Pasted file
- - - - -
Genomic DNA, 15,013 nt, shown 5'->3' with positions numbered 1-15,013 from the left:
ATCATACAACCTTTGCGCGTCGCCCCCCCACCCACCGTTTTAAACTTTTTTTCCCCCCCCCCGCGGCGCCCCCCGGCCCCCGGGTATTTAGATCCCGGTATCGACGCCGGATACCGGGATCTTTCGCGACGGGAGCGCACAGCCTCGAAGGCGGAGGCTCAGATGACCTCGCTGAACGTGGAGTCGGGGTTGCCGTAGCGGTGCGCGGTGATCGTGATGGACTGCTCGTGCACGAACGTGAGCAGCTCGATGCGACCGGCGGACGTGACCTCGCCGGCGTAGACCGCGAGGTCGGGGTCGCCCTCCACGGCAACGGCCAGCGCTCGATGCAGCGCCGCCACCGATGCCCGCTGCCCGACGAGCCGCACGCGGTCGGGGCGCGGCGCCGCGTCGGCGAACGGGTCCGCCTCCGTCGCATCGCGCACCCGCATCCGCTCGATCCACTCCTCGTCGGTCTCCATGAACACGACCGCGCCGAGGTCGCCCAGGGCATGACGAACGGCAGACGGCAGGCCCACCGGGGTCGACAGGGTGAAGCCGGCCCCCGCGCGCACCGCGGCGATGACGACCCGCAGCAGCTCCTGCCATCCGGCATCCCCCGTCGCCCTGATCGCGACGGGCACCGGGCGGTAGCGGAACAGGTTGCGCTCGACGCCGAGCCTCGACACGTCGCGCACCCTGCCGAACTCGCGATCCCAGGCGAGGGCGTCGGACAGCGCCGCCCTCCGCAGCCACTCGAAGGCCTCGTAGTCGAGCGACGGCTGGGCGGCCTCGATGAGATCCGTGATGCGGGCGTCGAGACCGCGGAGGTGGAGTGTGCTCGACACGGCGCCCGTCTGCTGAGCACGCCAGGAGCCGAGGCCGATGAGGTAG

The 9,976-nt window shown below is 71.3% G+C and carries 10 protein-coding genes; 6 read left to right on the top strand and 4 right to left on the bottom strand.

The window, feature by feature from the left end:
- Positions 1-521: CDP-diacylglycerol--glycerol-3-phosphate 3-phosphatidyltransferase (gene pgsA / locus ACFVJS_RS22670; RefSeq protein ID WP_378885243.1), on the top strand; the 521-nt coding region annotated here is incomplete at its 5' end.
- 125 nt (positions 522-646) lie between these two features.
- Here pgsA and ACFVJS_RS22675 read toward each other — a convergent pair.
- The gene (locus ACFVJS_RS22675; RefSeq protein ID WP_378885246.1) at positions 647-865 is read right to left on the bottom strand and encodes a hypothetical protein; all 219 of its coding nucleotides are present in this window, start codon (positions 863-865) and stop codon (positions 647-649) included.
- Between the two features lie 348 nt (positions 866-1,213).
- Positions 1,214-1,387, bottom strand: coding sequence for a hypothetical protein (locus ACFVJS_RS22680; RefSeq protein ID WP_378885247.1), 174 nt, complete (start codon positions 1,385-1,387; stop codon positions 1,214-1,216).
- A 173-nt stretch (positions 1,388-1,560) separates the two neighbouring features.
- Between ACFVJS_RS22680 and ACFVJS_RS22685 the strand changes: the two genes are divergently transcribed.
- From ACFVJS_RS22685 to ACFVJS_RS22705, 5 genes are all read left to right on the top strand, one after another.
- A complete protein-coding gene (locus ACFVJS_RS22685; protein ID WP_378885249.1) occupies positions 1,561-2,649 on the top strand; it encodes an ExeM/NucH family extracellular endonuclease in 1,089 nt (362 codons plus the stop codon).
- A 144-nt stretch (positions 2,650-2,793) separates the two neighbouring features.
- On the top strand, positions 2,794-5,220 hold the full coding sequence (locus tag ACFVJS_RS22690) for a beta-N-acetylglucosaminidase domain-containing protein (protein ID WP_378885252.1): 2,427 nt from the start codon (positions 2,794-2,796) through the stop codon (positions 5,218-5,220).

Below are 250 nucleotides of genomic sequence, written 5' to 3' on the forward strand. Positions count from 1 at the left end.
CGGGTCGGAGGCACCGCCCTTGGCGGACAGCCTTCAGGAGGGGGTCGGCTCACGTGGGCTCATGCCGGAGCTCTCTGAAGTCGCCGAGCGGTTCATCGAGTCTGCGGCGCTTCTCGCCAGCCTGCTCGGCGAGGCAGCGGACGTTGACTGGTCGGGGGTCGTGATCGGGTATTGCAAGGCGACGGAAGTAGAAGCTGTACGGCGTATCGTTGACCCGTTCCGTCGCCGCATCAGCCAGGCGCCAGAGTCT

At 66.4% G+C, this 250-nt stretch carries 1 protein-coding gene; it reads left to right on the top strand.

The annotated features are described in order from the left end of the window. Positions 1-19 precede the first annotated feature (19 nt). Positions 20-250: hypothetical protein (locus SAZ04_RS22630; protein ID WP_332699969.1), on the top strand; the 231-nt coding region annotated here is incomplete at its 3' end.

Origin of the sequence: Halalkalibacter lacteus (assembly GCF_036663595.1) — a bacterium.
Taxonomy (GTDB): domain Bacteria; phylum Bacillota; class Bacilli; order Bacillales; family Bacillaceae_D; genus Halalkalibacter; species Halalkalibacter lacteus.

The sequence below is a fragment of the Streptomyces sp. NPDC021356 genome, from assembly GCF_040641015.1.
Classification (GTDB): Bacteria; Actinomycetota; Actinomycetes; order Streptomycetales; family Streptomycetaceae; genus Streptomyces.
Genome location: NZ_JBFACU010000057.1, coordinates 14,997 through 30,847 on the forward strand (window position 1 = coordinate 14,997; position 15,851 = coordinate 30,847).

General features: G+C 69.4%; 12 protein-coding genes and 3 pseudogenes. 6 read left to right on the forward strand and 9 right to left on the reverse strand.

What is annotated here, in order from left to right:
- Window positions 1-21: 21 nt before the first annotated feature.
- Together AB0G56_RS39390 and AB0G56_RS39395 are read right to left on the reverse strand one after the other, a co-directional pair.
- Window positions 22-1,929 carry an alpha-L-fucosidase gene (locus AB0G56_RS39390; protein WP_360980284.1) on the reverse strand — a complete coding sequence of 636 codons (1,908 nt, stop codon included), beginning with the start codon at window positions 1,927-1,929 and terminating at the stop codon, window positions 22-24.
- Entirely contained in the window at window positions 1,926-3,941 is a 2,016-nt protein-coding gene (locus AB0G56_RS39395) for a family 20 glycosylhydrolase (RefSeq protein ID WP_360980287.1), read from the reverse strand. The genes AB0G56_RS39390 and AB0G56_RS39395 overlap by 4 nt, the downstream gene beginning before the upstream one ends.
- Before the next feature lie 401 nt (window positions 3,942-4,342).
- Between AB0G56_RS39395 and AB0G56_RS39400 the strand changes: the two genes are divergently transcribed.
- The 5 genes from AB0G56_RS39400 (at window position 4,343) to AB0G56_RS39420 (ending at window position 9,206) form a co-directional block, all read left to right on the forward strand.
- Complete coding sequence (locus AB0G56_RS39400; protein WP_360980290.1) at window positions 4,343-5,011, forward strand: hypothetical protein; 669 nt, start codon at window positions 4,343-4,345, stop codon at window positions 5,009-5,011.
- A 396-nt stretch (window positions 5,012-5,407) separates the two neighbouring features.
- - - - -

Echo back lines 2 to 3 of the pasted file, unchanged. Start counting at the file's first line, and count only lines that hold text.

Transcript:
ATCATACAACCTTTGCGCGTCGCCCCCCCACCCACCGTTTTAAACTTTTTTTCCCCCCCCCCGCGGCGCCCCCCGGCCCCCGGGTATTTAGATCCCGGTATCGACGCCGGATACCGGGATCTTTCGCGACGGGAGCGCACAGCCTCGAAGGCGGAGGCTCAGATGACCTCGCTGAACGTGGAGTCGGGGTTGCCGTAGCGGTGCGCGGTGATCGTGATGGACTGCTCGTGCACGAACGTGAGCAGCTCGATGCGACCGGCGGACGTGACCTCGCCGGCGTAGACCGCGAGGTCGGGGTCGCCCTCCACGGCAACGGCCAGCGCTCGATGCAGCGCCGCCACCGATGCCCGCTGCCCGACGAGCCGCACGCGGTCGGGGCGCGGCGCCGCGTCGGCGAACGGGTCCGCCTCCGTCGCATCGCGCACCCGCATCCGCTCGATCCACTCCTCGTCGGTCTCCATGAACACGACCGCGCCGAGGTCGCCCAGGGCATGACGAACGGCAGACGGCAGGCCCACCGGGGTCGACAGGGTGAAGCCGGCCCCCGCGCGCACCGCGGCGATGACGACCCGCAGCAGCTCCTGCCATCCGGCATCCCCCGTCGCCCTGATCGCGACGGGCACCGGGCGGTAGCGGAACAGGTTGCGCTCGACGCCGAGCCTCGACACGTCGCGCACCCTGCCGAACTCGCGATCCCAGGCGAGGGCGTCGGACAGCGCCGCCCTCCGCAGCCACTCGAAGGCCTCGTAGTCGAGCGACGGCTGGGCGGCCTCGATGAGATCCGTGATGCGGGCGTCGAGACCGCGGAGGTGGAGTGTGCTCGACACGGCGCCCGTCTGCTGAGCACGCCAGGAGCCGAGGCCGATGAGGTAG

The 9,976-nt window shown below is 71.3% G+C and carries 10 protein-coding genes; 6 read left to right on the top strand and 4 right to left on the bottom strand.